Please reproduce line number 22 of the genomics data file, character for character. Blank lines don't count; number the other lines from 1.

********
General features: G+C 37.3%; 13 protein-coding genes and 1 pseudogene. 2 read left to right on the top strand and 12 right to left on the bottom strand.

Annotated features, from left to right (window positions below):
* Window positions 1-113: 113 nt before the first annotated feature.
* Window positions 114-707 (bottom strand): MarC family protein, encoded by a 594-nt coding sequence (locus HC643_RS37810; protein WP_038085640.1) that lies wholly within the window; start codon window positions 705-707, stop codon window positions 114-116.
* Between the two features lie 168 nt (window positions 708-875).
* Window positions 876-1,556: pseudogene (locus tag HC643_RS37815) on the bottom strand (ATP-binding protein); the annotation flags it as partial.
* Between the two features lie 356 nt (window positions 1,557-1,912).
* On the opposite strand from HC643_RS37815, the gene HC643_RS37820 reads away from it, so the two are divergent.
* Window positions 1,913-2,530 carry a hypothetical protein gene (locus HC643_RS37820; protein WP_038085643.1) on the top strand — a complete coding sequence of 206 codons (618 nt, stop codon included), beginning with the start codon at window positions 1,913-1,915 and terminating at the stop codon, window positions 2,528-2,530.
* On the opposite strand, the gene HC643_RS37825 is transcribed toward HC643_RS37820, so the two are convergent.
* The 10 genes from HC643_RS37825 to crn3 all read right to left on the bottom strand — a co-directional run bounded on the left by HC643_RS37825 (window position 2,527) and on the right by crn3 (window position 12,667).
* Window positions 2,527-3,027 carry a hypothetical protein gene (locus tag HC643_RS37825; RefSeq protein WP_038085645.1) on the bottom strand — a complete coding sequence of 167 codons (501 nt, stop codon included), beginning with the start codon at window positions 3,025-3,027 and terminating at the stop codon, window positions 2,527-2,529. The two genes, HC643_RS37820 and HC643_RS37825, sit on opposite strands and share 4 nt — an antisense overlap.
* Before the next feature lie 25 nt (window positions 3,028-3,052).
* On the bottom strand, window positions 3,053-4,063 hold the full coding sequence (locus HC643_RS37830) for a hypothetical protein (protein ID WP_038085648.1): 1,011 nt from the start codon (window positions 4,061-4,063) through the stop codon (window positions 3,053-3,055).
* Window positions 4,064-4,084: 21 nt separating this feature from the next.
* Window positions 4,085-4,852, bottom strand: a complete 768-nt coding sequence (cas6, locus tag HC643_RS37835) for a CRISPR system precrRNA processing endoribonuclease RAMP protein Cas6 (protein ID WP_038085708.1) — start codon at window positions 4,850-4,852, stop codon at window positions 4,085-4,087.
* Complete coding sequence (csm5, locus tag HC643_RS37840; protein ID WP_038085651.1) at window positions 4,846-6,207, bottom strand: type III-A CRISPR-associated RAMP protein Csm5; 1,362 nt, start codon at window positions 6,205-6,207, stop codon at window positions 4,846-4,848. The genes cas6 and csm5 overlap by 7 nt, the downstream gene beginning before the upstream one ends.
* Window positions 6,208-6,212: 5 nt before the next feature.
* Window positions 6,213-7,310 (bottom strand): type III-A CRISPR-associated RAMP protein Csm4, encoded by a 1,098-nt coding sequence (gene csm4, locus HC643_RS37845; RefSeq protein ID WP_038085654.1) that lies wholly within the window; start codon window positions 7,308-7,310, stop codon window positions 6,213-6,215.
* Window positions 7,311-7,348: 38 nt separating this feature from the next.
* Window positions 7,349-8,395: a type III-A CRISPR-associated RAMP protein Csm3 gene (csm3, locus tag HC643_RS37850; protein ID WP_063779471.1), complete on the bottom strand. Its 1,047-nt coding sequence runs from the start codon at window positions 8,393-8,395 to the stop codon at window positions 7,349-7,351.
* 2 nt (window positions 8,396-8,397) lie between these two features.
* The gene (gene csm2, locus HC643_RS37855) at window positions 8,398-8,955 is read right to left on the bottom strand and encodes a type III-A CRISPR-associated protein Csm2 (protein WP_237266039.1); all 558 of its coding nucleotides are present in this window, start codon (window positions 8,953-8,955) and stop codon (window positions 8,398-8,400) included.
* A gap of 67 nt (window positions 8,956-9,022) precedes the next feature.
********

* 2 nt (window positions 8,396-8,397) lie between these two features.